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Thursday, July 16, 2015

SU Field Studies Course Explores Geography of the Colorado Plateau

Arches National ParkCanyonlands National Park

SALISBURY, MD---Thirteen Salisbury University students spent eight days traveling over 2,100 miles across Utah and Arizona this summer.

Lee's Ferry, ArizonaLed by Dr. Dan Harris, along with Dr. Brent Zaprowski, of SU’s Geography and Geosciences Department, the students explored the geography of the Colorado Plateau as part of an annual regional field studies course.

“The goal is to go out and experience a lot of the things that we talk about in the classroom,” Zaprowski said. “There are just some things that you have to see for yourself to understand. These students got to see different landforms and climate biomes as they went up and down elevations."

 Arches National Park“Students also were introduced to the limiting factor of water in the Desert Southwest and how the current drought, and its expected continuation due to climate change, impacts the major reservoirs and therefore human availability for agricultural, commercial and residential uses,” Harris said.

The group, which also included Dr. Mara Chen, visited five national parks (Arches, Bryce Canyon, Capitol Reef, Canyonlands and Zion) and several state parks in southern Utah, as well as the Grand Canyon.

Students led by Dr. Dan Harris“We saw the erosion-based landforms of Arches, traversed the Virgin River through a narrow canyon in Zion, and hiked the high north rim of the Grand Canyon,” said Tyler Buchanan, an earth science and geography major from Parsonsburg. 

“On the last evening, we watched the sunset in the Grand Canyon together as a class and it was something I’ll never forget,” said Grace Erisman, a senior earth science and geography major from Westminster, MD.

Bryce CanyonThe professors brought class lectures to life, Buchanan said.  Erisman agreed: “Reading about a place is completely different than getting to look at the environment around you. This has truly given depth to my studies. Hands-on experience is one of the most important aspects of learning for a science major as you are striving to understand how all of the pieces come together.”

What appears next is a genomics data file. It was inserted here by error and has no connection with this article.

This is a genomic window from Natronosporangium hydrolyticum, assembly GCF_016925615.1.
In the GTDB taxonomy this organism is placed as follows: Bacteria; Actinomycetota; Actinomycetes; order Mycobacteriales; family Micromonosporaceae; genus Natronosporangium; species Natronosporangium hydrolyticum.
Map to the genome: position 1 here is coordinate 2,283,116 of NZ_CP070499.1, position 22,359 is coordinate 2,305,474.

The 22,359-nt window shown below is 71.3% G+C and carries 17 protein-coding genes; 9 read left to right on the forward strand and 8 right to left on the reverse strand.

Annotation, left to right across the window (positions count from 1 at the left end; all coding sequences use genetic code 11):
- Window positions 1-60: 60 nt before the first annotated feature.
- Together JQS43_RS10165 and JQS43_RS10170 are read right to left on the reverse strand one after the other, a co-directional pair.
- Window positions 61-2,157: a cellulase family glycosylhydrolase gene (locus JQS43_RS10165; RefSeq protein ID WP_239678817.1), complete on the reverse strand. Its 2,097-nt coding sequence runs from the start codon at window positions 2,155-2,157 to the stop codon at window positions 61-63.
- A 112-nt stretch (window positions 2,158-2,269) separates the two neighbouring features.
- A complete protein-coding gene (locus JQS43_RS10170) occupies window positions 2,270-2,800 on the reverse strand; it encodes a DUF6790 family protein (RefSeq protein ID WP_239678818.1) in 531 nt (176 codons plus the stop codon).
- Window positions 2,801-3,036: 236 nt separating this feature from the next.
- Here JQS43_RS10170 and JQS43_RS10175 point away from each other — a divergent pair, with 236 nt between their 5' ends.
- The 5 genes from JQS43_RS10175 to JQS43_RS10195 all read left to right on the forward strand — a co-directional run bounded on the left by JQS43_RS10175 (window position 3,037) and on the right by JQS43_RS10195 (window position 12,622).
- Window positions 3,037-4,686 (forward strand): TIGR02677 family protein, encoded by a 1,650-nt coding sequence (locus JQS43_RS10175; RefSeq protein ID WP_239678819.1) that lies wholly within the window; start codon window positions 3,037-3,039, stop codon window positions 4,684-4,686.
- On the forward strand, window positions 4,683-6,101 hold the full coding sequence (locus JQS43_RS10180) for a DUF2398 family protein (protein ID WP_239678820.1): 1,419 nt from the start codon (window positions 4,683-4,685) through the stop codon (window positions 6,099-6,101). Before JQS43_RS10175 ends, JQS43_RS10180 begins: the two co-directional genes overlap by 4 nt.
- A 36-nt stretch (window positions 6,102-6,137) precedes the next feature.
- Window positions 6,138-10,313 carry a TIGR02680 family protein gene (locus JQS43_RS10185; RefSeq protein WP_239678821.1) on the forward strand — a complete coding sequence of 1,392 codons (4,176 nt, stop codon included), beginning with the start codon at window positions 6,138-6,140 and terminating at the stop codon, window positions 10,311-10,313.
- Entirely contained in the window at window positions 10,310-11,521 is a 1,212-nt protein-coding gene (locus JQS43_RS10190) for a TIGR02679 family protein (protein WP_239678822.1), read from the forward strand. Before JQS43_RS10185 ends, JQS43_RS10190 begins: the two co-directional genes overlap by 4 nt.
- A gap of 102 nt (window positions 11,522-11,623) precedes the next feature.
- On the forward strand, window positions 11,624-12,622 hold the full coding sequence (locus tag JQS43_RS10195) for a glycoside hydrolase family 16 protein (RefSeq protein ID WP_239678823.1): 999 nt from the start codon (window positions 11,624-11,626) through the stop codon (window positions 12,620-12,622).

After viewing geography and geology from a different perspective, she said: “I can appreciate how diverse these studies are. Getting to physically see places makes you appreciate the world you are living in and the history you are a part of in the process.”

Students Traveling with Dr. Dan HarrisTraveling Across AmericaHeld during winter and summer terms, the field studies courses are open to students who have taken at least six credits in geography and geosciences. Participants often are majoring and minoring in those fields, but also have been from others such as biology, computer science and environmental studies.

Lower Emerald PondErisman called it a “life-changing” opportunity provided by the department to visit places first-hand and have the professional expertise of faculty in the field.

“I can’t imagine being with better professors and a better group of students,” she said, adding that she enjoyed learning and discussing things with people who have the same interests and hobbies. “Being in the Department of Geography and Geosciences has been the highlight of my college experience; I am grateful to be part of a group of people who are so passionate about what they do.”

Past field studies have explored the Pacific Northwest, the deserts of the Southwest U.S., New England and Puerto Rico. 

For more information, call 410-543-6030 or visit the SU website at

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